Sky’s the limit, apparently.
Last week’s campaign finance filings showed that a Super PAC operated by the Republican Governors Association has already spent more than $500,000 on behalf of Phil Scott.
And there’s only one way it makes sense for them to spend that much money that early: they intend to spend a whole lot more between now and Election Day. I mean, look: they’ve put out a bunch of smiley-face mailers and TV ads in the dead zone of August, for Pete’s sake. That’s a complete waste unless it’s only the opening salvo in a concerted campaign.
I think Lenore Broughton’s record for Super PAC spending in Vermont, roughly $1 million, is doomed. At this rate, the RGA will easily top $2 million, and will almost certainly outspend the candidate himself.
Remind me again how Phil Scott is the authentic Vermonter in this race.
And when the RGA turns negative on Sue Minter, and you know they will, you’ll have to remind me again how Phil Scott hates Washington-style attack ads.
I know, Scott has no control over what the RGA does with its money. But his Simon Purity has got to be tainted by association. If he wins the Governorship with the RGA outspending his own campaign and Minter’s, the big-money, “Washington-style” label can fairly be applied to his victory.
Meanwhile, the Democratic Governors Association has promised to spend competitively with the RGA, but so far they haven’t. Keeping their powder dry, I’m sure; but it’s hard to see them catching up with the RGA.
Back here in the trenches, both candidates are trying to replenish their warchests after a very expensive primary. Minter’s clearly doing better on that score — although the RGA threatens to render her advantage moot.
By the filings, Minter outraised Scott by nearly two to one. At the same time, Scott outspent Minter by nearly two to one. (Deficit spending? Oh, Phil.)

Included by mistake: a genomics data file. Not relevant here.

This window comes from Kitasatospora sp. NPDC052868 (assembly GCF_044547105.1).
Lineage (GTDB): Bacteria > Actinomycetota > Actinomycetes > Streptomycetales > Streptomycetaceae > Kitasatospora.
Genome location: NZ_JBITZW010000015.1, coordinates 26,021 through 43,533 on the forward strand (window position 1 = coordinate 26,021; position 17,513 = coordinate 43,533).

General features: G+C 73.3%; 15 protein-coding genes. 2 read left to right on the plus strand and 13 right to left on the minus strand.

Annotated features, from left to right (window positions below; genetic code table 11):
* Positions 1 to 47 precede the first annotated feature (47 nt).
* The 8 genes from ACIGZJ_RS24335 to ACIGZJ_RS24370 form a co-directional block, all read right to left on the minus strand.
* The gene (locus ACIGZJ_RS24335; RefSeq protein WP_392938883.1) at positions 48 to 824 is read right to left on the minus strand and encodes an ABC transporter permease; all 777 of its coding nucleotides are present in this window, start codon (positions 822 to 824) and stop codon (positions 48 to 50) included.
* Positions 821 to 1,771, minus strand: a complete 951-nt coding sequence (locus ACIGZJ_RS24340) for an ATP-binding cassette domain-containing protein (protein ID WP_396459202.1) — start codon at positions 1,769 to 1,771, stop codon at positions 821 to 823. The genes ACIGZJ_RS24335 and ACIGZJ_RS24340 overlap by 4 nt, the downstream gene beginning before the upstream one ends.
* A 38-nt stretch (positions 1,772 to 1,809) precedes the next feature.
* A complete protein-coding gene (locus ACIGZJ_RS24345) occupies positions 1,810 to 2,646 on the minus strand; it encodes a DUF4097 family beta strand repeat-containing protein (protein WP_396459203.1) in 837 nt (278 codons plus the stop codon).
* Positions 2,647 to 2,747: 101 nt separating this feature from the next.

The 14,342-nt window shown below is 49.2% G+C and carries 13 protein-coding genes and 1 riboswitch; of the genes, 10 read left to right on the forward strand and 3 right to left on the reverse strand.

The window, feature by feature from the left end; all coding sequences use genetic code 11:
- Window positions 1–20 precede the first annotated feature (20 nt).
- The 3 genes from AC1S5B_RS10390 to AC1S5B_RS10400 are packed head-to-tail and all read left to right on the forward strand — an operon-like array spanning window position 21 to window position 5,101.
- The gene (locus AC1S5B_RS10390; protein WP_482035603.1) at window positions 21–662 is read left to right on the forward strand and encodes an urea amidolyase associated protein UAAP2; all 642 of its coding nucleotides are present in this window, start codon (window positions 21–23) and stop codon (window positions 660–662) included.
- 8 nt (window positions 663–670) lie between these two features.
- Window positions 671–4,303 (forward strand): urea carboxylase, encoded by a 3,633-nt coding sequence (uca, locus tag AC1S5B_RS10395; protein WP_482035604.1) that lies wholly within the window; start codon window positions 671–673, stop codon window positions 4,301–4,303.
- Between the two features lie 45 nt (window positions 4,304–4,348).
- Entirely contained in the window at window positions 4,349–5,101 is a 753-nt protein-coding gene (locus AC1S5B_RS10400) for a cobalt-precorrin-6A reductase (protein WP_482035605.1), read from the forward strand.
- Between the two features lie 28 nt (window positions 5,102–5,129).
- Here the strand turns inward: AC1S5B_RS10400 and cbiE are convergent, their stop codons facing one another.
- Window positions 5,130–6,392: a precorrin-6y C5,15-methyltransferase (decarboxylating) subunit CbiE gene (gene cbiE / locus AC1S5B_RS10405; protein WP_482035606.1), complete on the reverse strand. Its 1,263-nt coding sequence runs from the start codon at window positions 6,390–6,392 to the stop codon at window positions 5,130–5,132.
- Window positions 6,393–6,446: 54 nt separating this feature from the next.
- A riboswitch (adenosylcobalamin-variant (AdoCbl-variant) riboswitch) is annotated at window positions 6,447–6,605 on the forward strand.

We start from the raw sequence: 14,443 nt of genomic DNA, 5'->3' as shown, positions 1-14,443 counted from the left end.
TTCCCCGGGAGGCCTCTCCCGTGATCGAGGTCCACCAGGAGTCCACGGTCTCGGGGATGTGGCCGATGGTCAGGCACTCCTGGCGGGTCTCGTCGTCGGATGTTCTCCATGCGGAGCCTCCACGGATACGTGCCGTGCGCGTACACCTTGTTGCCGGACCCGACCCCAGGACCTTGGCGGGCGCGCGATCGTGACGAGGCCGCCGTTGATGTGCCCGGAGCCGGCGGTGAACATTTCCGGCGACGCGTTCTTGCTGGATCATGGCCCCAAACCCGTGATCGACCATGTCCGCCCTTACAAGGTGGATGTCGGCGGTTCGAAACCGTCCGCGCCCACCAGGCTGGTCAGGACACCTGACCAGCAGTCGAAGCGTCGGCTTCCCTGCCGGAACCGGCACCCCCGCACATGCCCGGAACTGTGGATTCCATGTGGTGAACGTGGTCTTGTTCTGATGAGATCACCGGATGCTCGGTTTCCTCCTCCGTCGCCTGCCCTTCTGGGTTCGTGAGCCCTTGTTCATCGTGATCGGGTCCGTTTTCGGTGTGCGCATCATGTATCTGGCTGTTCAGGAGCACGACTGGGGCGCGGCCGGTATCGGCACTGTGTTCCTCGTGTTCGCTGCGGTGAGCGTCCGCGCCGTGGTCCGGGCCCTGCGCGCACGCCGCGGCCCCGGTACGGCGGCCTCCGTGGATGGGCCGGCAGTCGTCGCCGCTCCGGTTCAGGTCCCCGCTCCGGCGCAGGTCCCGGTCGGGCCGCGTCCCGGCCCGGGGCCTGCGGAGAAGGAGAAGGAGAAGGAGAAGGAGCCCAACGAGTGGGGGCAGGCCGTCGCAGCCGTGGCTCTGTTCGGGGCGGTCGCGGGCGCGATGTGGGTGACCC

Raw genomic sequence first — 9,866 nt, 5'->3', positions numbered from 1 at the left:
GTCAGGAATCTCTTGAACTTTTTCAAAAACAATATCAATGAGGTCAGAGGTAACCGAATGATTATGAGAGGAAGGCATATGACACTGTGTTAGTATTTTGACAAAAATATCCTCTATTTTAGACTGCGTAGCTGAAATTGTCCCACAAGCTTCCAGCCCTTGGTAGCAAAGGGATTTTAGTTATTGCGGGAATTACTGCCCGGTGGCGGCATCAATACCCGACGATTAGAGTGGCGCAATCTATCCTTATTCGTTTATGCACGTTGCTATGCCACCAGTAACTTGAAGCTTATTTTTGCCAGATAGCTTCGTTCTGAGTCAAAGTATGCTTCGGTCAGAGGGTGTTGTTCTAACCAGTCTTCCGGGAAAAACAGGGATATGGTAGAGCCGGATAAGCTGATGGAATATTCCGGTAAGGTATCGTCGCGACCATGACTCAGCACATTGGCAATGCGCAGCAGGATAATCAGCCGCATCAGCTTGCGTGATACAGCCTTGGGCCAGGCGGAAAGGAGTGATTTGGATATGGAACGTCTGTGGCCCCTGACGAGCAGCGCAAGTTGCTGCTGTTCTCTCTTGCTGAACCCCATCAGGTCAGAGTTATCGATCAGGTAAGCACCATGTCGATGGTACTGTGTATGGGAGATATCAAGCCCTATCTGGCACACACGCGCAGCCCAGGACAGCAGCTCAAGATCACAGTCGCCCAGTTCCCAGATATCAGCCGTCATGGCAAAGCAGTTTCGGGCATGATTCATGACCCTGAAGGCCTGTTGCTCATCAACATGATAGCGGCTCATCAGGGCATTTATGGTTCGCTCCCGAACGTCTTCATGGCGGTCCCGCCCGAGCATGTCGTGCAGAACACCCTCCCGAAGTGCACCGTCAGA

In terms of cash on hand, Scott has a slight edge: $114,000 to $85,000. But Minter has a clear advantage going forward. She’s outraised Scott in four straight reporting periods, she has a generous in-state donor base, and she’s proven she can draw from the EMILY’s List network and the national Democratic money pots.
Not that it’s all about money. But it’s hard to gain momentum if there’s no coal in the hopper.
(Speaking of Washington-style big-money politics, I note with consternation that Phil Scott’s biggest expenditure in the period was $43,000 to Optimus Consulting, a D.C. marketing research firm last seen consulting Marco Rubio into oblivion. Optimus — actually, ZeroPtimus; the first letter is a zero with a slash through it, not a capital O — is a not-at-all Phil Scott style organization that brags of “growth hacking” through the use of “Silicon Valley software and data science to target, iterate, and refine messaging.” And here I thought Phil Scott was so authentic he didn’t need to refine his messaging.
Scott also sent $12,000 to a suburban D.C. firm for polling.
Gee, didn’t Phil earn himself a front-page spot in the Burlington Free Press last Thanksgiving for urging Vermonters to “buy local”? Why yes, yes he did.)
One other note from last week’s filings: Randy Brock’s political re-enactment of “Das Boot” continues apace. While Prog/Dem David Zuckerman is fundraising at a brisk pace, Brock languishes far behind. As the Vermont Press Bureau’s Neal Goswami pointed out, “Brock received about half of his contributions [in this period] from one family.” That would be the Vallees, led by fossil fuel patriarch and unindicted price-fixer Skip Vallee.
Bad news for Brock: Most of the Vallees have hit the legal ceiling for contributions to a single candidate. He’ll have to find a new batch of
suckers donors, and fast; otherwise Zuckerman will leave him in the dust, and his record in statewide campaigns will fall to 1-4. At that point, the VTGOP may reduce his standing from cromulent spot-filler to the Harold Stassen of Vermont Republicanism.